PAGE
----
Developing management measures
A key step of the Marine Strategy Framework Directive (MSFD) cycle is the development of a programme of measures. As part of the development each EU country is required to consult with their stakeholders before finalising the programme of measures. Through conversations with the governments in the Celtic Seas we identified that the area the Celtic Seas Partnership can add most value is by working with stakeholders to develop measures that can feed into and support the government process.
We have used a combination of stakeholder workshops online surveys, and consultation with experts to develop ideas for measures and identify priority descriptors based on stakeholder interests and current gaps/weaknesses.
A simplified diagram of the overall process
By the process outlined above, five task groups were established to explore specific initiatives in more detail. Following our second multi-national workshop in Paris in May 2015, we decided to press ahead with three:
The group is exploring how the international Eco-Schools programme can help address the problem of marine litter in the Celtic Seas. Eco-Schools are well established in all of the Celtic Seas countries. They follow a common process and set of environmental themes, including litter. The Task Group has developed plans for a pilot project where Eco-Schools, working with partners in their communities, would undertake a programme of activities on marine litter. The programme would focus on: increasing awareness of the sources and causes of marine litter; changing public behaviour, policies and business practices to prevent marine litter; and directly reducing marine litter. The Task Group is now investigating potential sources of funding for the pilot. The aim is to involve 20-25 schools from across the Celtic Seas.
The group set out to establish a scheme that provides equipment and training for fishermen and other sectors to monitor the state of the marine environment. Following a series of discussions, they contracted Salacia Marine to further investigate what would be most useful from stakeholders’ perspectives. A workshop involving DEFRA, BIM, fishing representatives, scientists and eNGOs was held in March 2016 in Bristol. Participants agreed to ‘develop a strategy to make industry-collected data scientifically credible and salient to inform policy and its implementation.’ It was felt this was a unique opportunity as there was a common purpose identified between key stakeholders, most notably industry and eNGOs, which hadn’t existed before. There will now be a further meeting of the group to begin developing a strategy.
The aim of the task group is to identify and address gaps in the coverage of biosecurity protocols for marine non-indigenous species, and to create an operational action plan at the Celtic Seas scale to promote best practice. Existing initiatives and legislation are in place, such as the EU Regulation on Invasive Alien Species, the ICES Code of Practice on the Introductions and Transfers of Marine Organisms and the Marine Pathways project. However, it’s important to evaluate how far these measures will go towards reducing the risk of the spread of invasive species. The group has 39 members from France, Ireland and the UK, many of whom met at the Paris workshop. Progress is being made towards awarding a contract to pull together existing guidelines on non-indigenous species and write a review and gap analysis of legislation.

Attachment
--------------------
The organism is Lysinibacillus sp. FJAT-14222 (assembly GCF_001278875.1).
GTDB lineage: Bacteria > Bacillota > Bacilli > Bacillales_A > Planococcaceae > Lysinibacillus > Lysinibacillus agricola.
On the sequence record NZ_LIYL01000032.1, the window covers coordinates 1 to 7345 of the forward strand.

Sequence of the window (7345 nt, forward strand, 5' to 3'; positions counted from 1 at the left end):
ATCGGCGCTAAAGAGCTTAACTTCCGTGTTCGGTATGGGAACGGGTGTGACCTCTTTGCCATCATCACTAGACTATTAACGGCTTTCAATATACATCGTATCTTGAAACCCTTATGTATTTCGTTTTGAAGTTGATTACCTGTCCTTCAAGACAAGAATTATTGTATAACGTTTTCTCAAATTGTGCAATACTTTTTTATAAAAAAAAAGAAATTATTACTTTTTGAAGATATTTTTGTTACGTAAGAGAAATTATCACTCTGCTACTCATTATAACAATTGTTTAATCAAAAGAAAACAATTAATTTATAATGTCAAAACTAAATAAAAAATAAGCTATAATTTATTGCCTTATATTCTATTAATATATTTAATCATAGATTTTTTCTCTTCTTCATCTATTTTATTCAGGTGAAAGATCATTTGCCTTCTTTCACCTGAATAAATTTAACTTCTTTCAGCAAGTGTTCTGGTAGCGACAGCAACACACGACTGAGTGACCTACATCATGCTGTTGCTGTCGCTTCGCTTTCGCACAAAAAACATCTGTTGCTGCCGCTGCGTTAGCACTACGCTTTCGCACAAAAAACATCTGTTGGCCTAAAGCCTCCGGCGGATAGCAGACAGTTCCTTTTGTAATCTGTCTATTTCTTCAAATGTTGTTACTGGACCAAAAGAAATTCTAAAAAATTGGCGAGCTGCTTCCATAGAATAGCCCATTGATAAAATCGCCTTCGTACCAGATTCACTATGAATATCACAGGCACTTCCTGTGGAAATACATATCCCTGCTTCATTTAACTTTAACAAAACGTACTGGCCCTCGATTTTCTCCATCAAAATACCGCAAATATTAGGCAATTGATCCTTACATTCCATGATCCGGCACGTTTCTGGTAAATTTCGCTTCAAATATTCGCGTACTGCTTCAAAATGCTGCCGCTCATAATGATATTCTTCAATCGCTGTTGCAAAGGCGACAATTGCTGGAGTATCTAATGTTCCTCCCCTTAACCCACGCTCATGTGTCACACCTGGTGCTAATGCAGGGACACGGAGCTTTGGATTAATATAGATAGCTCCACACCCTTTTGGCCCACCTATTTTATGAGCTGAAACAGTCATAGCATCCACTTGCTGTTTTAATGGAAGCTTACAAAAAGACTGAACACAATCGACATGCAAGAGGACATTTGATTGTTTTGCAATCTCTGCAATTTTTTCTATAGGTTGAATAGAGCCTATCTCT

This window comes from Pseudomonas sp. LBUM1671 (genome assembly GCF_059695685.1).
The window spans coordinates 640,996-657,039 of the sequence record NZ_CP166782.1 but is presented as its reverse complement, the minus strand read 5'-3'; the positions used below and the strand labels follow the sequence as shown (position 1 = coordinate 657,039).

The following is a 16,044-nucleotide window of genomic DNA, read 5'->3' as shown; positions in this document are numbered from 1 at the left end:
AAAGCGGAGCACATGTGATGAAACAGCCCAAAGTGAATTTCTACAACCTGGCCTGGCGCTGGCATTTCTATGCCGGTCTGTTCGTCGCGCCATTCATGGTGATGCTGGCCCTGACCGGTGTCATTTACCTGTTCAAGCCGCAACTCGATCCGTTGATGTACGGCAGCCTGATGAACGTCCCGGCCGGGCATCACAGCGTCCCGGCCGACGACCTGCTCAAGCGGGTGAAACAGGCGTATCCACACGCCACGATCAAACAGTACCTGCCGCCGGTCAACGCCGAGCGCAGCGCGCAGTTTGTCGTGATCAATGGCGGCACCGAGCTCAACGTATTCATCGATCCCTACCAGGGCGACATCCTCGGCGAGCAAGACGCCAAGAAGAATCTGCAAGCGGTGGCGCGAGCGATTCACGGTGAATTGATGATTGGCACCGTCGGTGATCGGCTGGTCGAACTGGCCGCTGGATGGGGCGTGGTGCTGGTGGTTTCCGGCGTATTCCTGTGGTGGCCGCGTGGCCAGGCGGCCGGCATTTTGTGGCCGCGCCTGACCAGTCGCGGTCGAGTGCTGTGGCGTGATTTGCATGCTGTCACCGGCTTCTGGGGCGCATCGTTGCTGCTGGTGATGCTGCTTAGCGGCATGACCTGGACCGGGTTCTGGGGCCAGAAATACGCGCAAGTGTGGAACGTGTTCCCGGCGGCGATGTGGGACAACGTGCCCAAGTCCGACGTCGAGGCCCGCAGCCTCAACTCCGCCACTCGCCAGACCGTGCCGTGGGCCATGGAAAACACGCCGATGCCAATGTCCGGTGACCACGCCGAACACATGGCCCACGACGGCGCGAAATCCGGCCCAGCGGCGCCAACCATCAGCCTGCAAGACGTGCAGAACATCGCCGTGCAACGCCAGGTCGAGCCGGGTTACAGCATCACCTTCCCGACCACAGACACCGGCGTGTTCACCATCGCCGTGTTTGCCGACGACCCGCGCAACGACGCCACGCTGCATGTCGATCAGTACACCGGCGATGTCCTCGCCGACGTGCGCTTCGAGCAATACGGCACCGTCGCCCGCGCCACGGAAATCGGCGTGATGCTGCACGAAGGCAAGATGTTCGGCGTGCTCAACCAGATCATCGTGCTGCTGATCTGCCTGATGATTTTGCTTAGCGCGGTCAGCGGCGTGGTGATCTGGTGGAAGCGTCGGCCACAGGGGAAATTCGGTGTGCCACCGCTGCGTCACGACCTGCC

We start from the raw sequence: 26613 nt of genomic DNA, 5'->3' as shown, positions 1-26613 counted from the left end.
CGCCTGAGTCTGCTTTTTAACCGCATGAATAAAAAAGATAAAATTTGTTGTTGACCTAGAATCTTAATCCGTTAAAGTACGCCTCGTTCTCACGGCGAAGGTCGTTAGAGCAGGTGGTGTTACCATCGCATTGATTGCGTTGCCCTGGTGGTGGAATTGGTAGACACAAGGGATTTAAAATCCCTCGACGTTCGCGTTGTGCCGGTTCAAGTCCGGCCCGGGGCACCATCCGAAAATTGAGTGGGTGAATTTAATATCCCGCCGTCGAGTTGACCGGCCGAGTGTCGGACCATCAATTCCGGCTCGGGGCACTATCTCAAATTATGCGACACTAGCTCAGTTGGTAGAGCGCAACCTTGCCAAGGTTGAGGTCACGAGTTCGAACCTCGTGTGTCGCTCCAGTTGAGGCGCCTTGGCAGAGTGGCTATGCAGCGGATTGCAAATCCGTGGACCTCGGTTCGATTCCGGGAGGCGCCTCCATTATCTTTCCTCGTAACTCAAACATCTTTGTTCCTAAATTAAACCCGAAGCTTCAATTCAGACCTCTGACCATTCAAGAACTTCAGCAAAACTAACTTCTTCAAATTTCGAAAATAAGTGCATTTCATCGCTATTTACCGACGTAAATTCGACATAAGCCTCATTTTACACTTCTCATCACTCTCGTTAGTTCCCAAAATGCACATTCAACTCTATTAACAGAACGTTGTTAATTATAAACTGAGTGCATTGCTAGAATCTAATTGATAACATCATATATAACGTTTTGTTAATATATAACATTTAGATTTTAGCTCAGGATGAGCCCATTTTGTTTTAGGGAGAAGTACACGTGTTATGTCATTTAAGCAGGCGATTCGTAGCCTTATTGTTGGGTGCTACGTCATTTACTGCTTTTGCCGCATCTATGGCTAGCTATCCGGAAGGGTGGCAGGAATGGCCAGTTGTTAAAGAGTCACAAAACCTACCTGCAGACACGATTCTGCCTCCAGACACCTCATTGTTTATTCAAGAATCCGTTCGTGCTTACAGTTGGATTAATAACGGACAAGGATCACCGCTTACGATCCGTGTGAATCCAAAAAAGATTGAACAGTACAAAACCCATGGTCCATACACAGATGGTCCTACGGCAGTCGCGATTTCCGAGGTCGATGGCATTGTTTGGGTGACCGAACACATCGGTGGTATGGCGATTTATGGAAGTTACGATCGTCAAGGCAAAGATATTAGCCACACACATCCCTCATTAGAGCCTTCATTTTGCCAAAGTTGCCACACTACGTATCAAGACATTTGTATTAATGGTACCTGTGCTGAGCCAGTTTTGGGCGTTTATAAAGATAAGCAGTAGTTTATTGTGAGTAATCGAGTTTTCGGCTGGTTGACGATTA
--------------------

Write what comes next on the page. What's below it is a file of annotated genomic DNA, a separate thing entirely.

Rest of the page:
Two of the task groups drew to a natural conclusion:
The long-term goal of the initiative was to increase awareness and understanding of the importance of food webs, resulting in a network of sea-users that can contribute to monitoring them. After exploring a potential scheme it was decided that a stakeholder-led citizen science initiative would be limited in its ability to advance understanding of food webs to the required level. The group noted that the Marine Ecosystems Research Programme, funded by NERC and Defra, is already addressing evidence gaps in this area. Subsequent efforts to broaden the initiative to a more bottom-up approach to raising awareness were unable to identify a specific proposal. Following the Paris workshop in May 2015, it was decided that the work had come to its natural end.
This group aimed to develop learning materials to inform and guide noise mapping in the Celtic Seas. Underwater noise is a complex emerging field and, within the group, there was a wide range of knowledge and specialisms. The group highlighted a number of important gaps in our knowledge of underwater noise and suggested a clear focus on achieving specific objectives with a specific audience was needed for a successful initiative. Following a number of discussions around these issues, the group was unable to reach a consensus on a single initiative, but an appetite for raising awareness around underwater noise in the Celtic Seas remains. At a minimum, the noise task group provided a forum for an exchange of ideas and information around the issue, and may lead to further collaboration at the Celtic Seas scale.
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